Rob Lee’s claim appears to rest on the assertion that he is a direct descendant of Lee’s older brother, Charles Carter Lee.
He wrote in his 2019 book that his family referred to Robert E. Lee as ‘Uncle Bob,’ telling how his grandmother kept a portrait of the Confederate general on the wall of her den.
He wrote that his ‘Nana’ kept a ‘thick, leather-bound book’ with family records, and once pointed to the portrait of Robert E. Lee and said: ‘You are related to him, a nephew separated by many generations.’
Last June Rob Lee appeared alongside Virginia Governor Ralph Northam to announce that a statue of Robert E. Lee would be removed from the state capital
Robert E. Lee’s family tree is seen above. An extensive search could find no family ties between Rob Lee and the Confederate general
However, an extensive review of genealogical records showed no family ties between Rob Lee and Charles Carter Lee, or any of Robert E. Lee’s other brothers or immediate family.
Instead, Rob Lee’s ancestry appears to trace back to William Lee, who seems to have born in England in the 1700s, at least 100 years after Robert E. Lee’s earliest ancestor arrived in Virginia.
William Lee appears to have been a manager at a plantation in Georgia, where he posted a notice seeking a runaway slave in 1810, before buying land in Alabama.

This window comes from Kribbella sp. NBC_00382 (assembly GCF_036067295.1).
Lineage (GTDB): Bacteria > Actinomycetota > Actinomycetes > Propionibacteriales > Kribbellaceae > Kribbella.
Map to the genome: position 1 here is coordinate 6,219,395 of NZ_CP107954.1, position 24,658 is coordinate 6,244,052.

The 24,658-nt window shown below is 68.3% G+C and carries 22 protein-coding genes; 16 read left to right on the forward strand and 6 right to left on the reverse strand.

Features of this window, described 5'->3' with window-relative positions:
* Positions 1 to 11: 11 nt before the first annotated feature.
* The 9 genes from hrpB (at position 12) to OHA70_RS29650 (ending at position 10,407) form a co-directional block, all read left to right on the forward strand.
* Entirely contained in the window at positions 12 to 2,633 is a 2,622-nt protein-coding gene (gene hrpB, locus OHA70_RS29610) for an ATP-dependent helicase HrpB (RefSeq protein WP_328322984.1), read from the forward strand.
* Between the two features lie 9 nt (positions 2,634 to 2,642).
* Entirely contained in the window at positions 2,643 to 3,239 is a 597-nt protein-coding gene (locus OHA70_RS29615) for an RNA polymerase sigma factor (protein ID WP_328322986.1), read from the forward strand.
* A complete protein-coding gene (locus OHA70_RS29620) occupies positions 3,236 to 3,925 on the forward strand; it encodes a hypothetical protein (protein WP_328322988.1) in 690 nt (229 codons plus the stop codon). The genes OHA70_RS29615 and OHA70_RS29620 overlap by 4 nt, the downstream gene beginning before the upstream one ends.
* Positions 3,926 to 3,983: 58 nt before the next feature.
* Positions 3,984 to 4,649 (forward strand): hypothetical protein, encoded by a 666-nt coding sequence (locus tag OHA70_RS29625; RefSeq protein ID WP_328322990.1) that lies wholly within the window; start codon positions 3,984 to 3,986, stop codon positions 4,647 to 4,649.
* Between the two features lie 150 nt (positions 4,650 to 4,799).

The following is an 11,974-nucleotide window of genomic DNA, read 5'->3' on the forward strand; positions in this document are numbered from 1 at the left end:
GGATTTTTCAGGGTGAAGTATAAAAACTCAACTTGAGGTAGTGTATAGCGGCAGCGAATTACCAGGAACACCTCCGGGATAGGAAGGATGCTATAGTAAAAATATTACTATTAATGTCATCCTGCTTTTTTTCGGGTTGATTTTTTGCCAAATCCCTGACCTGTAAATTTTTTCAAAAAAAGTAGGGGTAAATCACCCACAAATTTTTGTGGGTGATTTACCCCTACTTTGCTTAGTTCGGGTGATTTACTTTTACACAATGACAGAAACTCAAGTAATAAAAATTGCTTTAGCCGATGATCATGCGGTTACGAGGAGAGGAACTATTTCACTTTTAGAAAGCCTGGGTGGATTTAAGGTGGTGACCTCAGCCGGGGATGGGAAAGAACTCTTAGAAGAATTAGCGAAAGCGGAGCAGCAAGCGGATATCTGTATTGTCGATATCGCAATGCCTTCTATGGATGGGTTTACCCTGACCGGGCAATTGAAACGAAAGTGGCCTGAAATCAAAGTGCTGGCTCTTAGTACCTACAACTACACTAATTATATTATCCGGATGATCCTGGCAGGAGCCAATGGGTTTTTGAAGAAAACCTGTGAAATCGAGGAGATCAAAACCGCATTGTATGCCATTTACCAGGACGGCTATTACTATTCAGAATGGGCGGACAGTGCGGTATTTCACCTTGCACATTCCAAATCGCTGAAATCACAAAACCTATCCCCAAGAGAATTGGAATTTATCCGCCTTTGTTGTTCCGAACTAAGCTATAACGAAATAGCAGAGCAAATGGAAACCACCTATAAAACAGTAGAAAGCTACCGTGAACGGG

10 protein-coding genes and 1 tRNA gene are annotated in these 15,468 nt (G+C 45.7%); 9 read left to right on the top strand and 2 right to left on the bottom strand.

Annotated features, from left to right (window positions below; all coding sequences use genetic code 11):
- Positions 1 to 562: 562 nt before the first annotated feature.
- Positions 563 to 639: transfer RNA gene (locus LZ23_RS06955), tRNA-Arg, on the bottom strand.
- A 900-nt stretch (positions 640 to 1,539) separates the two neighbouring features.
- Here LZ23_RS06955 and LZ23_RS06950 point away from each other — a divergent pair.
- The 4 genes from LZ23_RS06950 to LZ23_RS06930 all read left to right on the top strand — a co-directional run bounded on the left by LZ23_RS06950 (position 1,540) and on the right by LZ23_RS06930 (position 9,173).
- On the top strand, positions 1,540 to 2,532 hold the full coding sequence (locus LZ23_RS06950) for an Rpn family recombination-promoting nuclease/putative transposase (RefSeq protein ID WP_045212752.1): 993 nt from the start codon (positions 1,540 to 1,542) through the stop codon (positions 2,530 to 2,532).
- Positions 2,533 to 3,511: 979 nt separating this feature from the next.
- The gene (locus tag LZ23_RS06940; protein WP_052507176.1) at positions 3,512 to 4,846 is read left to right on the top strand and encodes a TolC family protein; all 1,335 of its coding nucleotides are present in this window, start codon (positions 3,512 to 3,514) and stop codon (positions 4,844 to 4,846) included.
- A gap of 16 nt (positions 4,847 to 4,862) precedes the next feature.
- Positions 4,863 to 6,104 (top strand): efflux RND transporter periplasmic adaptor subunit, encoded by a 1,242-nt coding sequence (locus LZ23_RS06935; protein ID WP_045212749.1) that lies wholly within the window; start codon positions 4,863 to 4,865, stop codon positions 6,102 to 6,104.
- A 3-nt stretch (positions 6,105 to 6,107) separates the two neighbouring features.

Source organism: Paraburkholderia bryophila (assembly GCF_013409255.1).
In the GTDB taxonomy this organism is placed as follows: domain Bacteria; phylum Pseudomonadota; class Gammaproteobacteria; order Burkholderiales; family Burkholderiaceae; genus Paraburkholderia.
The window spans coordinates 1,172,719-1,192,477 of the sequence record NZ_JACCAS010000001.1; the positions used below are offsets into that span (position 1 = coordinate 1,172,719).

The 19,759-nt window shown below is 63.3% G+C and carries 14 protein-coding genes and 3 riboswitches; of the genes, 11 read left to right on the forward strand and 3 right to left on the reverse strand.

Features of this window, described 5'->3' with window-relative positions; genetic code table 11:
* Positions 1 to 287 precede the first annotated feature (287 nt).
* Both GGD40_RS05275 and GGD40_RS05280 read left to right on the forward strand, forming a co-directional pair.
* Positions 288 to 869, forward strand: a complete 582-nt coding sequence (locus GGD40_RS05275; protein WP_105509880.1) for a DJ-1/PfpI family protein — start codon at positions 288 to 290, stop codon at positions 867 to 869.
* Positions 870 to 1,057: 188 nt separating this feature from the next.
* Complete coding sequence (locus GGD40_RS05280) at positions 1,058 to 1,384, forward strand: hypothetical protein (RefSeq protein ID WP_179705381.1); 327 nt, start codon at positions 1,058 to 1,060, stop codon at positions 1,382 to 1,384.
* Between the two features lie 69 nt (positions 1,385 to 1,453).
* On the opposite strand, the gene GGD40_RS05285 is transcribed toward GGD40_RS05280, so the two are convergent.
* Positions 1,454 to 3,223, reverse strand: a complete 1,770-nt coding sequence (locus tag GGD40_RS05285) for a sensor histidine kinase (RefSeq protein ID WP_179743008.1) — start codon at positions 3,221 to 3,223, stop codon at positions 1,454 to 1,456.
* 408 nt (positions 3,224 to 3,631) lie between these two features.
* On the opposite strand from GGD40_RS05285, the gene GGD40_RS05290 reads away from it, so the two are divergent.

William Lee’s son, Robert S. Lee, was a farmer and carpenter who fought for the Confederacy in the Civil War.
Already 39 when the war broke out, Robert S. Lee was too old for active service, but served as a ‘home guard’ in Alabama, records show.
When Robert S. Lee died in 1916, his obituary said he was regarded as the oldest native Alabamian, and noted that ‘nearly all his friends throughout the county’ called him ‘Uncle Bob.’
Records show that Robert S. Lee appears to be the great-great-great grandfather of Rob Lee, according to the Post.
Rob Lee’s apparent great-great-great grandfather Robert S. Lee was a Confederate soldier, but not a general. His 1916 obituary (above) shows that he was known as ‘Uncle Bob’
Rather than General Robert E. Lee, Rob Lee appears to be related to another Confederate fighter with a similar name, whose ‘Uncle Bob’ nickname might have inspired the family lore.